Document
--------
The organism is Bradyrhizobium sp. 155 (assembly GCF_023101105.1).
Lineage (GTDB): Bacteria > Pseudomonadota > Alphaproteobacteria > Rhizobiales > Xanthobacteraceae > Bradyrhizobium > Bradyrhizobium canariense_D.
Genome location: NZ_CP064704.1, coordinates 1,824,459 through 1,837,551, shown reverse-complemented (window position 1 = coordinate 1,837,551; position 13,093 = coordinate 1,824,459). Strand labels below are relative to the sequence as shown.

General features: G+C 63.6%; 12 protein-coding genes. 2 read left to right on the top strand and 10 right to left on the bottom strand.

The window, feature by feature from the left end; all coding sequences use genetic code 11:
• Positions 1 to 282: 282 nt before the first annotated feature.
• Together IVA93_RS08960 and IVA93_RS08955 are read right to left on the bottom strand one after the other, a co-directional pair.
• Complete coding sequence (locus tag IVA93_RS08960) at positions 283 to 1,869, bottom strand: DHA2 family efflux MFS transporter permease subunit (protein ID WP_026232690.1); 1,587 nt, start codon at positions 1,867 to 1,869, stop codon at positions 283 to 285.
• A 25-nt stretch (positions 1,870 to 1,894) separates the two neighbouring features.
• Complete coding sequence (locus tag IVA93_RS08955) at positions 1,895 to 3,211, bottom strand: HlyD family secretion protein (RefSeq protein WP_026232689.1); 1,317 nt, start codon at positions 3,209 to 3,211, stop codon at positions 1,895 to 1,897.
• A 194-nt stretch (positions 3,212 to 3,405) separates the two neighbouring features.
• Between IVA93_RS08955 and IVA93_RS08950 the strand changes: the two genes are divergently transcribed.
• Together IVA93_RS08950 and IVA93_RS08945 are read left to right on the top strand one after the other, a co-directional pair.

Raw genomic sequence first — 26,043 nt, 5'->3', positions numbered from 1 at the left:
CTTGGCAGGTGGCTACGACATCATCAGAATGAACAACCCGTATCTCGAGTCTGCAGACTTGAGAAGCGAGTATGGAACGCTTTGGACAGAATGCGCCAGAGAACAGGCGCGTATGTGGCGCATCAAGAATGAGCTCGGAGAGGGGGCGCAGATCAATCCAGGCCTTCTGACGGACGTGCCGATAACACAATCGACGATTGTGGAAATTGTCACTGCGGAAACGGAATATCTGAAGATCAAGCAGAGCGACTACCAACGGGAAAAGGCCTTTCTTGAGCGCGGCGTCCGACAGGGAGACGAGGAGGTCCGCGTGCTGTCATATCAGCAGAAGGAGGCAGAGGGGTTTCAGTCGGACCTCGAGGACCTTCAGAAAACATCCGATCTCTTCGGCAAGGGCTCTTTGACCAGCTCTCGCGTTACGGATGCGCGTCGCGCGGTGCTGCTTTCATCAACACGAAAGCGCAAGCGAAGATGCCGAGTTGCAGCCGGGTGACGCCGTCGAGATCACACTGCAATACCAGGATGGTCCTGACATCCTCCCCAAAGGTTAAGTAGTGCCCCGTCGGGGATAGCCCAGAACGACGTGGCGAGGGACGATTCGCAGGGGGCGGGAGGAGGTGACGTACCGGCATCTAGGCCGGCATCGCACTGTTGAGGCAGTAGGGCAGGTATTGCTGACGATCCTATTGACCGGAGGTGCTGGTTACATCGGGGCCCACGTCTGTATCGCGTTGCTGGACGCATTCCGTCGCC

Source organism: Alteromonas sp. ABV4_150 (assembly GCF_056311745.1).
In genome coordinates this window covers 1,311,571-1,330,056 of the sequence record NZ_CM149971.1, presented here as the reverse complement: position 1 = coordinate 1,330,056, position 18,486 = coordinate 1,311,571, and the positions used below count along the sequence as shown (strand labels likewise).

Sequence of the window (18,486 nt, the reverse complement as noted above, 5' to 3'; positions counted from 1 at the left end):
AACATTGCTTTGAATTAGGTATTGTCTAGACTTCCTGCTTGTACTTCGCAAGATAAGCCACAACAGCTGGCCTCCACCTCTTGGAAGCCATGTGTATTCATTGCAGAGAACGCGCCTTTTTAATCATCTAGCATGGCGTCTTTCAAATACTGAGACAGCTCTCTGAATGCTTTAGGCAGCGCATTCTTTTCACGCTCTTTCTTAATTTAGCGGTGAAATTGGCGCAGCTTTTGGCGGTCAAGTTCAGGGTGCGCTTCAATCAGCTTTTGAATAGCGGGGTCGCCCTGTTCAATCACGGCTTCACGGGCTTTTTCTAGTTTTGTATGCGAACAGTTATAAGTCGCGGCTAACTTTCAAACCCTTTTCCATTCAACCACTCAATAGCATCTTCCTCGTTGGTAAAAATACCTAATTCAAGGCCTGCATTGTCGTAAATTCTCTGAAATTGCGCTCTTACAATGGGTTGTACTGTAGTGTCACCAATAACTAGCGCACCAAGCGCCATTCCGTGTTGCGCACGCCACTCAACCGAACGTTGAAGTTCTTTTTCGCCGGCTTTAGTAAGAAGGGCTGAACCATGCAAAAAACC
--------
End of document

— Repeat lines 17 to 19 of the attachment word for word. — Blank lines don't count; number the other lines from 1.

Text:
In genome coordinates this window covers 1,311,571-1,330,056 of the sequence record NZ_CM149971.1, presented here as the reverse complement: position 1 = coordinate 1,330,056, position 18,486 = coordinate 1,311,571, and the positions used below count along the sequence as shown (strand labels likewise).

Sequence of the window (18,486 nt, the reverse complement as noted above, 5' to 3'; positions counted from 1 at the left end):
AACATTGCTTTGAATTAGGTATTGTCTAGACTTCCTGCTTGTACTTCGCAAGATAAGCCACAACAGCTGGCCTCCACCTCTTGGAAGCCATGTGTATTCATTGCAGAGAACGCGCCTTTTTAATCATCTAGCATGGCGTCTTTCAAATACTGAGACAGCTCTCTGAATGCTTTAGGCAGCGCATTCTTTTCACGCTCTTTCTTAATTTAGCGGTGAAATTGGCGCAGCTTTTGGCGGTCAAGTTCAGGGTGCGCTTCAATCAGCTTTTGAATAGCGGGGTCGCCCTGTTCAATCACGGCTTCACGGGCTTTTTCTAGTTTTGTATGCGAACAGTTATAAGTCGCGGCTAACTTTCAAACCCTTTTCCATTCAACCACTCAATAGCATCTTCCTCGTTGGTAAAAATACCTAATTCAAGGCCTGCATTGTCGTAAATTCTCTGAAATTGCGCTCTTACAATGGGTTGTACTGTAGTGTCACCAATAACTAGCGCACCAAGCGCCATTCCGTGTTGCGCACGCCACTCAACCGAACGTTGAAGTTCTTTTTCGCCGGCTTTAGTAAGAAGGGCTGAACCATGCAAAAAACC